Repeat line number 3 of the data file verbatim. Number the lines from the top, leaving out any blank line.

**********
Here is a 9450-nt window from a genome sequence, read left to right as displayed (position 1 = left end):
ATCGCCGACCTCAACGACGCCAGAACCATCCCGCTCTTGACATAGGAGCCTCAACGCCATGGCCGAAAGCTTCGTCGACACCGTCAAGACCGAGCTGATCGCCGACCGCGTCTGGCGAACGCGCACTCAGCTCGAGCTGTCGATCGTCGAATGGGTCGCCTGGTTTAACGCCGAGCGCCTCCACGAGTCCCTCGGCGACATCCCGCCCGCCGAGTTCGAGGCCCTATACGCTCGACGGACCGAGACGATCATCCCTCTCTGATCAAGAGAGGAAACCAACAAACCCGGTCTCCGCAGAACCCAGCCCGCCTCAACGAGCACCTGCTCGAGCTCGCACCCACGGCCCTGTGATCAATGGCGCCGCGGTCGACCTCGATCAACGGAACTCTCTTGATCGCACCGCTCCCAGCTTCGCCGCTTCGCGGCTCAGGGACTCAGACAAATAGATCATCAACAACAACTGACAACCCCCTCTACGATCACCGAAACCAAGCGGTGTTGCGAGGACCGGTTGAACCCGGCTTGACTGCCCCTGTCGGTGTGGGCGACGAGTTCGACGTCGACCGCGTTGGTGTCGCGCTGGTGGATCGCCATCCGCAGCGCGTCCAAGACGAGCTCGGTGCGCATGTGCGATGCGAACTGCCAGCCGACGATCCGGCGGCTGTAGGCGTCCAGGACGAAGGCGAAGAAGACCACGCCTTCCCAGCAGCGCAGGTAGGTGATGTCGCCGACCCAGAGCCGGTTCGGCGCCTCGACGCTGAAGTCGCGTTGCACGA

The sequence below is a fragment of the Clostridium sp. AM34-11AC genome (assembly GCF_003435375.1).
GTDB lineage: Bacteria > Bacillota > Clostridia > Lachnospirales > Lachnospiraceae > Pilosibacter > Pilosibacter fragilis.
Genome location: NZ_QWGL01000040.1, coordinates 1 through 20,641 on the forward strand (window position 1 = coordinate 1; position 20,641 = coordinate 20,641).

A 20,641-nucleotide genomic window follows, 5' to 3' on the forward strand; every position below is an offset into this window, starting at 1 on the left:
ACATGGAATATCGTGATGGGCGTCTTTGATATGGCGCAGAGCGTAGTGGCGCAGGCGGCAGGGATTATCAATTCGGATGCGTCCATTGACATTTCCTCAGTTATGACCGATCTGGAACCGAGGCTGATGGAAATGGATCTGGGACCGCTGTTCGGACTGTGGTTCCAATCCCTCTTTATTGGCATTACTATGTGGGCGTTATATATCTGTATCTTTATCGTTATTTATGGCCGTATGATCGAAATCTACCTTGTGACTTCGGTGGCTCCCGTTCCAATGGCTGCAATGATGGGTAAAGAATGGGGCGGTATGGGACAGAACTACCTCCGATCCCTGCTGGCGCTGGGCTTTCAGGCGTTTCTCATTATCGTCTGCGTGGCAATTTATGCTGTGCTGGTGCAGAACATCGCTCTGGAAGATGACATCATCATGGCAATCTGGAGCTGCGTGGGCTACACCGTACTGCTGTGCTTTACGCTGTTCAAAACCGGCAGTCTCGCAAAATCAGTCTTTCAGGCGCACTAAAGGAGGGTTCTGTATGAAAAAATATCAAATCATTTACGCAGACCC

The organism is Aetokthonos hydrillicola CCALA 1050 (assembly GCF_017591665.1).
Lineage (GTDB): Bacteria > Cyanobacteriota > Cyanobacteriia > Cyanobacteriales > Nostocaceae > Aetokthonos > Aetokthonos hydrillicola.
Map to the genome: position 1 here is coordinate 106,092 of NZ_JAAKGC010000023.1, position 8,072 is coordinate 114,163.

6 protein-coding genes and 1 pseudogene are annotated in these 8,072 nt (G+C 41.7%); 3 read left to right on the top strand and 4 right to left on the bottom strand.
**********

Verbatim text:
The sequence below is a fragment of the Clostridium sp. AM34-11AC genome (assembly GCF_003435375.1).